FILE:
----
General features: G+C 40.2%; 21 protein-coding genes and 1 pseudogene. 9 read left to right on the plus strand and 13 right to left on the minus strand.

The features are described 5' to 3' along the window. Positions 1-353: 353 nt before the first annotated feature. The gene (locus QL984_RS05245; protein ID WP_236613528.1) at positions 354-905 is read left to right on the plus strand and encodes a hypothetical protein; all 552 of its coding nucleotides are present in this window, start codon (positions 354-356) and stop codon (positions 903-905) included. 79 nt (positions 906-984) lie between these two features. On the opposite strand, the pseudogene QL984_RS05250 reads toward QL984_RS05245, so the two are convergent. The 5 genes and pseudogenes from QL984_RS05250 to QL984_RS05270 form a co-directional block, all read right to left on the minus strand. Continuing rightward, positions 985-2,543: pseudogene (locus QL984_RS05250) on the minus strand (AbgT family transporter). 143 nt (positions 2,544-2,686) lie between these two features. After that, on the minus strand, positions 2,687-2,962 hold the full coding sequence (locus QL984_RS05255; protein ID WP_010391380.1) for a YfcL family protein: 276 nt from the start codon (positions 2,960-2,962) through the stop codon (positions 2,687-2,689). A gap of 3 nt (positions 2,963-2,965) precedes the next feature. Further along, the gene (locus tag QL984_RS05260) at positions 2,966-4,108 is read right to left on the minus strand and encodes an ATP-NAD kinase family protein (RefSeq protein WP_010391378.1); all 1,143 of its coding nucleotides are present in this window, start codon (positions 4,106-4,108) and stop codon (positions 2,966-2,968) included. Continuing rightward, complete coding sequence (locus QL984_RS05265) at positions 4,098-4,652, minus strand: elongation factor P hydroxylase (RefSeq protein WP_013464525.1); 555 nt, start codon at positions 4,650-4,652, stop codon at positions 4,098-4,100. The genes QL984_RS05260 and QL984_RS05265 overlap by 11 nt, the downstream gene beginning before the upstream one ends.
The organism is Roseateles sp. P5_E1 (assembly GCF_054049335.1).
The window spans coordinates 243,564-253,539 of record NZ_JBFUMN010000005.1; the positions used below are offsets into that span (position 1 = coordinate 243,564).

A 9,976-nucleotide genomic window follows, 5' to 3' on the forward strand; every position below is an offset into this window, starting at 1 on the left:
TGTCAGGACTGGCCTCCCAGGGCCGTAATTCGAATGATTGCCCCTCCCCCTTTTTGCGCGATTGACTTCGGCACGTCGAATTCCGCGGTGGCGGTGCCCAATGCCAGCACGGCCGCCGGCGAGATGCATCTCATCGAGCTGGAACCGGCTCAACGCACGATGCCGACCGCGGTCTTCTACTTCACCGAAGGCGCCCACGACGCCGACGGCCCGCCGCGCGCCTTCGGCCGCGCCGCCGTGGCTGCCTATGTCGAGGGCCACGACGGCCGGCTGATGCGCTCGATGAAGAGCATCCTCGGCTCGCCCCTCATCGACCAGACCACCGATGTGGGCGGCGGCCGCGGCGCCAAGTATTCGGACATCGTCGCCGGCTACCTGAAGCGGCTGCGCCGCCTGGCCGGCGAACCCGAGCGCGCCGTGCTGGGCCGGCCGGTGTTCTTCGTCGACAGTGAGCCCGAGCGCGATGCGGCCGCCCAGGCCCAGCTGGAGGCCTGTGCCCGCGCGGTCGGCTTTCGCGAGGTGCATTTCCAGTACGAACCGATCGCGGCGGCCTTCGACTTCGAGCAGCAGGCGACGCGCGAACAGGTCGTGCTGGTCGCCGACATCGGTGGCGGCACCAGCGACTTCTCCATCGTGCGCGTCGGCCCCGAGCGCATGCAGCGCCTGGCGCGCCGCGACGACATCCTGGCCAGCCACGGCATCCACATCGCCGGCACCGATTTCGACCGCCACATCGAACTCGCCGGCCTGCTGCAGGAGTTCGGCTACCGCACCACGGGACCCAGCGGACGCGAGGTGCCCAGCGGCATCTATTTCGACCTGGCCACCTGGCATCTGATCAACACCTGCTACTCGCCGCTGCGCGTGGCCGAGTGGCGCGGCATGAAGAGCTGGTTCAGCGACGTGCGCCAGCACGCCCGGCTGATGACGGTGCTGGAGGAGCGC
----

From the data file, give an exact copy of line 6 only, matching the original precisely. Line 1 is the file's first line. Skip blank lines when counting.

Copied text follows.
TGTCAGGACTGGCCTCCCAGGGCCGTAATTCGAATGATTGCCCCTCCCCCTTTTTGCGCGATTGACTTCGGCACGTCGAATTCCGCGGTGGCGGTGCCCAATGCCAGCACGGCCGCCGGCGAGATGCATCTCATCGAGCTGGAACCGGCTCAACGCACGATGCCGACCGCGGTCTTCTACTTCACCGAAGGCGCCCACGACGCCGACGGCCCGCCGCGCGCCTTCGGCCGCGCCGCCGTGGCTGCCTATGTCGAGGGCCACGACGGCCGGCTGATGCGCTCGATGAAGAGCATCCTCGGCTCGCCCCTCATCGACCAGACCACCGATGTGGGCGGCGGCCGCGGCGCCAAGTATTCGGACATCGTCGCCGGCTACCTGAAGCGGCTGCGCCGCCTGGCCGGCGAACCCGAGCGCGCCGTGCTGGGCCGGCCGGTGTTCTTCGTCGACAGTGAGCCCGAGCGCGATGCGGCCGCCCAGGCCCAGCTGGAGGCCTGTGCCCGCGCGGTCGGCTTTCGCGAGGTGCATTTCCAGTACGAACCGATCGCGGCGGCCTTCGACTTCGAGCAGCAGGCGACGCGCGAACAGGTCGTGCTGGTCGCCGACATCGGTGGCGGCACCAGCGACTTCTCCATCGTGCGCGTCGGCCCCGAGCGCATGCAGCGCCTGGCGCGCCGCGACGACATCCTGGCCAGCCACGGCATCCACATCGCCGGCACCGATTTCGACCGCCACATCGAACTCGCCGGCCTGCTGCAGGAGTTCGGCTACCGCACCACGGGACCCAGCGGACGCGAGGTGCCCAGCGGCATCTATTTCGACCTGGCCACCTGGCATCTGATCAACACCTGCTACTCGCCGCTGCGCGTGGCCGAGTGGCGCGGCATGAAGAGCTGGTTCAGCGACGTGCGCCAGCACGCCCGGCTGATGACGGTGCTGGAGGAGCGC